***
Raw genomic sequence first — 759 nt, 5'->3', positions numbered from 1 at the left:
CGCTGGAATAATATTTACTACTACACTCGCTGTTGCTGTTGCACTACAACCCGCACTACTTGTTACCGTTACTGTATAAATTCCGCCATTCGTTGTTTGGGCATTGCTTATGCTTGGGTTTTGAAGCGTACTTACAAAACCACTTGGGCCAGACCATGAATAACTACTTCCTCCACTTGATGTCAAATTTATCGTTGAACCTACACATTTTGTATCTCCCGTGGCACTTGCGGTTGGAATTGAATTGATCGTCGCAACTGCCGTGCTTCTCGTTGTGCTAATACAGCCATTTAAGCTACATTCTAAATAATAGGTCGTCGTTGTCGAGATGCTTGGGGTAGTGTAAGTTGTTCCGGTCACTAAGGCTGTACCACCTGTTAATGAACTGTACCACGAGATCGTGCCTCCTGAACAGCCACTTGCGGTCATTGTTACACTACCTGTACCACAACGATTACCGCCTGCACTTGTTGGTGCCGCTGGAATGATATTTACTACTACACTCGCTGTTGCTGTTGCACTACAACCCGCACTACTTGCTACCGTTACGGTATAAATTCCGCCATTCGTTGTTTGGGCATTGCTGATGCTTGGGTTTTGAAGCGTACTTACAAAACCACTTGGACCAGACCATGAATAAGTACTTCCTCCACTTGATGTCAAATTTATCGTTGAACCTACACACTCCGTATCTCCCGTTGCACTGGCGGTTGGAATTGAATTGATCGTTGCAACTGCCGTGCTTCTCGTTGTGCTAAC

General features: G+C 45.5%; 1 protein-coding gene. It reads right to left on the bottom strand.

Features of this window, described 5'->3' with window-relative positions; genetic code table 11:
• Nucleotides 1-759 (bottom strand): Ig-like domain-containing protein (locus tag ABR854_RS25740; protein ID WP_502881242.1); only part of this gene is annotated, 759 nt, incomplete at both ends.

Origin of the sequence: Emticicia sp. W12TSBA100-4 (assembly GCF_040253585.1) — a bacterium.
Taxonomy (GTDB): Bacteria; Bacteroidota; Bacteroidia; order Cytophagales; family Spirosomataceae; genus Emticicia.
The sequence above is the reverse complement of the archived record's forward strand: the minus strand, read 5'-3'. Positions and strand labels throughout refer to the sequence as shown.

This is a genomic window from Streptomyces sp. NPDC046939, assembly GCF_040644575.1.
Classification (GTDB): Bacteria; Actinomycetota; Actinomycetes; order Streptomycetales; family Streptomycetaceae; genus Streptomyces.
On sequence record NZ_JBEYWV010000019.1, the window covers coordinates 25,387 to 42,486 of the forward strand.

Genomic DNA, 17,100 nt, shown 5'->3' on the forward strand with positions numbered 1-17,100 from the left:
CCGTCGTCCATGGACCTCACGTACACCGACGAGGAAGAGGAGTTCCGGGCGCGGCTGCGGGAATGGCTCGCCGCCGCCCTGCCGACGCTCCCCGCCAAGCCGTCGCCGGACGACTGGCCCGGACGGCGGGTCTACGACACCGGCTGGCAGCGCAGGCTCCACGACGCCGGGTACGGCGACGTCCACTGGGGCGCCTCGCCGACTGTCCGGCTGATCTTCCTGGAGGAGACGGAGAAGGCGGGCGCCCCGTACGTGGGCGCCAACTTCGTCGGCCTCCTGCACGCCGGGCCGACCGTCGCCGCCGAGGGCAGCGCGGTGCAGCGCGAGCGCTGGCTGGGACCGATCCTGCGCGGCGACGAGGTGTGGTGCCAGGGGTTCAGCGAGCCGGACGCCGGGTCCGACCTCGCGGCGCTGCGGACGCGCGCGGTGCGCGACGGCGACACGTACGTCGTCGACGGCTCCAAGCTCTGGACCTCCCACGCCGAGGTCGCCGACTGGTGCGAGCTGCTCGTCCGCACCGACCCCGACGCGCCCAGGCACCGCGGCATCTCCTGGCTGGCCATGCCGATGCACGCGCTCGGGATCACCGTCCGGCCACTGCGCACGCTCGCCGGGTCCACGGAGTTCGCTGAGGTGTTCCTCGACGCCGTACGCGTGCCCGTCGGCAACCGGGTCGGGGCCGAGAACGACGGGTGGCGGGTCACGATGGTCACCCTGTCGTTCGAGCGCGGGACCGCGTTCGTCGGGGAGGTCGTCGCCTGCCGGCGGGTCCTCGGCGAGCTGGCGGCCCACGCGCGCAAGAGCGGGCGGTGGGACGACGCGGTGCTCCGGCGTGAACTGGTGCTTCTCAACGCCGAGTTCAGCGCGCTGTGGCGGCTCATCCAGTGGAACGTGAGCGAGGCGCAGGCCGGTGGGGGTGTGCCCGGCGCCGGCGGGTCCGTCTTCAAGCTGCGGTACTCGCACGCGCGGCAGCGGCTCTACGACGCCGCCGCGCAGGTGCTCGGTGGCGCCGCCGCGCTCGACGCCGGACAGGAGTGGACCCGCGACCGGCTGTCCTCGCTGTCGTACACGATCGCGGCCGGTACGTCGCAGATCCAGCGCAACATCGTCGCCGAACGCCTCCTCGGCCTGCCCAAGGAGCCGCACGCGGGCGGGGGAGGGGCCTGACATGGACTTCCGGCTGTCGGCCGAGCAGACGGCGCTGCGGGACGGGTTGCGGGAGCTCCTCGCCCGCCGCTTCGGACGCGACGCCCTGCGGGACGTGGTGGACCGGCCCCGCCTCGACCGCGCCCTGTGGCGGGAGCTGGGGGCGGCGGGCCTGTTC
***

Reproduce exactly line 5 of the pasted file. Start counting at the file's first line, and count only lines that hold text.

• Nucleotides 1-759 (bottom strand): Ig-like domain-containing protein (locus tag ABR854_RS25740; protein ID WP_502881242.1); only part of this gene is annotated, 759 nt, incomplete at both ends.